44 pages, 26 poems

Sunday, August 20, 2017

From the Limbs of a Pear Tree by David Spicer

These narrative persona poems explore the various landscapes of love: infatuation, fantasy, courtship, desire, seduction, eros, frustration, rejection, and loss—in different forms—utilizing a language of lush, surreal imagery, varying tones, and a progression from casual stances to the pathos and tragedies we experience when navigating the beautiful and terrible terrains of love.


Read five fantastic reviews on Amazon.

“Surreal, quirky, energetic and riveting, these are poems that scintillate with unforgettable images.  Spicer is an alchemist of language and an astute observer of foibles. As he notes “my thoughts of you linger/in the anguish of suffering’s/playground” or “I learned to conceal/the private lake/in my foolish heart.” Attempting to effectively excerpt these poems is like trying to lasso a whirlwind. Just read and relish.”

—Joan Colby


David Spicer has had poems accepted or published by Third Wednesday, Reed Magazine, Slim Volume, The New Verse News, Poppy Road Review, Alcatraz, Chiron Review, Easy Street, Midnight Lane Boutique, Dead Snakes, Ploughshares, Gargoyle, The American Poetry Review, among others. He has been nominated for a Best of the Net three times, a Pushcart once, and is the author of one full-length collection of poems, Everybody Has a Story (St. Luke's Press, 1987), and four chapbooks. The former editor of Raccoon, Outlaw, and Ion Books, he lives in Memphis, Tennessee. 
34 pages, 25 poems

Tuesday, August 8, 2017

The Electric Palm Tree by Miriam Sagan

The Electric Palm Tree was written out on the salt flats in Wendover, Utah as part of a residency with land use interpretation. Its themes are desertification, water use, weapons, ecological well as solitude, beauty, and inner seeking.



In a landscape pitted and mined. At the edge of three million acres of the military's bombing range. Where bombs are buried in undocumented locations. Where I can see old munitions mounds spreading out over the landscape like the ancient MIssissippian city of Cahokia. Craters. Historic aircraft. A landscape big enough to lose a plane or a bomb in. A landscape that seems to make people want to drive really fast, crash into things, and blow them up.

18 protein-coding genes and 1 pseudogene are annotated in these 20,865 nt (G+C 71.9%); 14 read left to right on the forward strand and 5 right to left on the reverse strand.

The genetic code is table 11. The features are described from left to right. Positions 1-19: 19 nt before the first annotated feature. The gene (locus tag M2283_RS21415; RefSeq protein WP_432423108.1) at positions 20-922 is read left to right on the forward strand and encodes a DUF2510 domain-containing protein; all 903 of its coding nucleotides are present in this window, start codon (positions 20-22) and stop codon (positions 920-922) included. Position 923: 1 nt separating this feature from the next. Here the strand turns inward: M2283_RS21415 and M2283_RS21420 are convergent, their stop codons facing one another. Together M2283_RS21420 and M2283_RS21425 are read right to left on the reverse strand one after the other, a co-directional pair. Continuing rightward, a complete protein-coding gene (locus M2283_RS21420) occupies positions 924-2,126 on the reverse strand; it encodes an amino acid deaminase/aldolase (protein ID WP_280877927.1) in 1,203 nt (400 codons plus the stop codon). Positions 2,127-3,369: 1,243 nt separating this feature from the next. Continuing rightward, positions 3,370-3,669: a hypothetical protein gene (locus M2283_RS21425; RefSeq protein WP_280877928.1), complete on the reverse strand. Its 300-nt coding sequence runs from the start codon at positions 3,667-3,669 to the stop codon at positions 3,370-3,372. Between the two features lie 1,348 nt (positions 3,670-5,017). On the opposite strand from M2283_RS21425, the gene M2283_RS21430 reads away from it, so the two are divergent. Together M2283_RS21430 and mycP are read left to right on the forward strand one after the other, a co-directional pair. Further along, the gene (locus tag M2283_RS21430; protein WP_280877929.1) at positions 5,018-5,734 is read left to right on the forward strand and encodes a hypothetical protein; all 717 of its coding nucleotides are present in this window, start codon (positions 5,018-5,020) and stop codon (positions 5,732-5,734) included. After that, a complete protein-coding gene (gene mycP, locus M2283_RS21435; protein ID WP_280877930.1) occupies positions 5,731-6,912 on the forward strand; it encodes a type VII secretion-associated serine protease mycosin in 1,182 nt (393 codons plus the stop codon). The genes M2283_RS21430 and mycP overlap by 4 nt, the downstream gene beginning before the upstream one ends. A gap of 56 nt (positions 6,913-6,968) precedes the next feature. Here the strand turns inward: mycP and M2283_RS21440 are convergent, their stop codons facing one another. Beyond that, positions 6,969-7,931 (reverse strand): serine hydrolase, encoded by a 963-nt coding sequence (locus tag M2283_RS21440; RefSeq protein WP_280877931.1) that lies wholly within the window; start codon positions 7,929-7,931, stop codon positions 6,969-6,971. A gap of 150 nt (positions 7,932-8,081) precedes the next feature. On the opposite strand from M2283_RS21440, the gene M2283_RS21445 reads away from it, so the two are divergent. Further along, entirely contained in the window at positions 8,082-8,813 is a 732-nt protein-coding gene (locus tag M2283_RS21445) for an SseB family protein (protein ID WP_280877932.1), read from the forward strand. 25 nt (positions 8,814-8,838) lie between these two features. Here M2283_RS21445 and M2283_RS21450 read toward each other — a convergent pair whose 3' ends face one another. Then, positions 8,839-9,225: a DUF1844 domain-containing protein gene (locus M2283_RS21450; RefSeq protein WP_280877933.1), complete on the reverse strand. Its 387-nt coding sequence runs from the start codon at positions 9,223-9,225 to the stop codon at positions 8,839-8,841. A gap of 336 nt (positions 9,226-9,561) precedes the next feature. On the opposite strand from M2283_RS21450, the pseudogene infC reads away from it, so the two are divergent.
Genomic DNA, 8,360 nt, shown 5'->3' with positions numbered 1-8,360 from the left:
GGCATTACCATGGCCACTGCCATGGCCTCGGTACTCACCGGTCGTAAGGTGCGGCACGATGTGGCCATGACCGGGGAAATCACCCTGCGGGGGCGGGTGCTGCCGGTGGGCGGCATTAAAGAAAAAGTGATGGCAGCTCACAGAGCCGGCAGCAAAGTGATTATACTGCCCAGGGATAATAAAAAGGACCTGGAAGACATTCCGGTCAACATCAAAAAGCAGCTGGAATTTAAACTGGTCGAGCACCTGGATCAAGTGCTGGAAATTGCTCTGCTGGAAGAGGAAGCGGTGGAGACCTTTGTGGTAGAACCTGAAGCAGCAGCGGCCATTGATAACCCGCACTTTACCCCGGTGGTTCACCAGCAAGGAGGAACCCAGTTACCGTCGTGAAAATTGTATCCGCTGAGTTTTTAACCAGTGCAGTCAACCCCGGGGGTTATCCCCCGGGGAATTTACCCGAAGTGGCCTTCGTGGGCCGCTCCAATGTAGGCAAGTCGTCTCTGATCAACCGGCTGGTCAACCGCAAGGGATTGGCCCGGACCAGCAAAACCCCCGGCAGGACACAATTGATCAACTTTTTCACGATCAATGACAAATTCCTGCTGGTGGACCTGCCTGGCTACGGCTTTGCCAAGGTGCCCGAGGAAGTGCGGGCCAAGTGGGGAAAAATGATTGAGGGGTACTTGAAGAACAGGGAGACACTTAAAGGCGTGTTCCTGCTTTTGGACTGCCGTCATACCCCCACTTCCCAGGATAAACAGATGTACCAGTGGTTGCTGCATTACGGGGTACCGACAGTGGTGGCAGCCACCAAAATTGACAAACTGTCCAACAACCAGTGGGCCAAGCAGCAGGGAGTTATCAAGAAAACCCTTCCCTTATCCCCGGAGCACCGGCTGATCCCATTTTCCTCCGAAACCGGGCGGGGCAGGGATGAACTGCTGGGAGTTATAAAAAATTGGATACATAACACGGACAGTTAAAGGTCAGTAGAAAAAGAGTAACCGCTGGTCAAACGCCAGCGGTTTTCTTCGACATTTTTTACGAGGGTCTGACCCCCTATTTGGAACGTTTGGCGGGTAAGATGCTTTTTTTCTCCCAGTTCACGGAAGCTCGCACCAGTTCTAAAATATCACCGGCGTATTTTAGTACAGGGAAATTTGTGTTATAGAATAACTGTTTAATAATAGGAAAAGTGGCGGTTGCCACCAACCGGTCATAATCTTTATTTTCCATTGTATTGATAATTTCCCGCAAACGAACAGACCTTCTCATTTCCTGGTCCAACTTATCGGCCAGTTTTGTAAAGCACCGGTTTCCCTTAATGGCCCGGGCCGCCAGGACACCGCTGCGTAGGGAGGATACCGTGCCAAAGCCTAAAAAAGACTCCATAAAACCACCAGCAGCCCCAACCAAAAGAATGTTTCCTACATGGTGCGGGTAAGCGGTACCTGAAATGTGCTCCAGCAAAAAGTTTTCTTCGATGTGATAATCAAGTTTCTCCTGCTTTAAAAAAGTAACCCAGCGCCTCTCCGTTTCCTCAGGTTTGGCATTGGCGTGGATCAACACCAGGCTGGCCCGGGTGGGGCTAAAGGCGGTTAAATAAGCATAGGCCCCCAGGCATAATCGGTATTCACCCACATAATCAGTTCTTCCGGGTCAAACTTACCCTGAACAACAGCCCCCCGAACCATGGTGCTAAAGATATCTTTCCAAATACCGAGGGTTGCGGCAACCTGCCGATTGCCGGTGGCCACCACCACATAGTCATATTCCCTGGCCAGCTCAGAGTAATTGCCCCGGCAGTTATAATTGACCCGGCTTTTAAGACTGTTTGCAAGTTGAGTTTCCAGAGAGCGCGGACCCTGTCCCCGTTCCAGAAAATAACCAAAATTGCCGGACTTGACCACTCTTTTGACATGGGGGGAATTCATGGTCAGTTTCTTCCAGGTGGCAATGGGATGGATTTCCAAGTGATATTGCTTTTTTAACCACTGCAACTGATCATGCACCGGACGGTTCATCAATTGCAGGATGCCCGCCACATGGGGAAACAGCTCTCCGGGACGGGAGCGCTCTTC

On the boundary between Wendover, Utah and West Wendover, which is Nevada, and which sports casinos and strip clubs.

This isn't exactly Walden Pond.


Miriam Sagan is the author of 30 published books, including the novel Black Rainbow (Sherman Asher, 2015) and Geographic: A Memoir of Time and Space (Casa de Snapdragon). which just won the 2016 Arizona/New Mexico Book Award in Poetry. She founded and headed the creative writing program at Santa Fe Community College until her retirement this year. Her blog Miriam’s Well ( has a thousand daily readers. 

32 pages, 18  poems

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Friday, July 28, 2017

Appalachian Woman by Luther Kirk

Regional in scope yet universal in truths, Appalachian Woman speaks to the reader concerning love, loss, labor, and longing.


“The Appalachian woman who is the subject of the poems in Luther Kirk’s collection is not just any generic Appalachian. She is the woman he knew best—his mother, a woman who “dropped all twelve of [her] young’uns year after year like seed taters on a Good Friday,” a woman who had too much work to do to take time out to send for the midwife, a woman who hauled water and sacks of grain, who planted by the signs and endured. Kirk’s adroit use of verbs and his eye for the just-right image bring the beloved Appalachian woman to life for his readers. The book is a can’t-put-it-down from the “Unmade Bed” of the opening poem to the final note of “She Left.””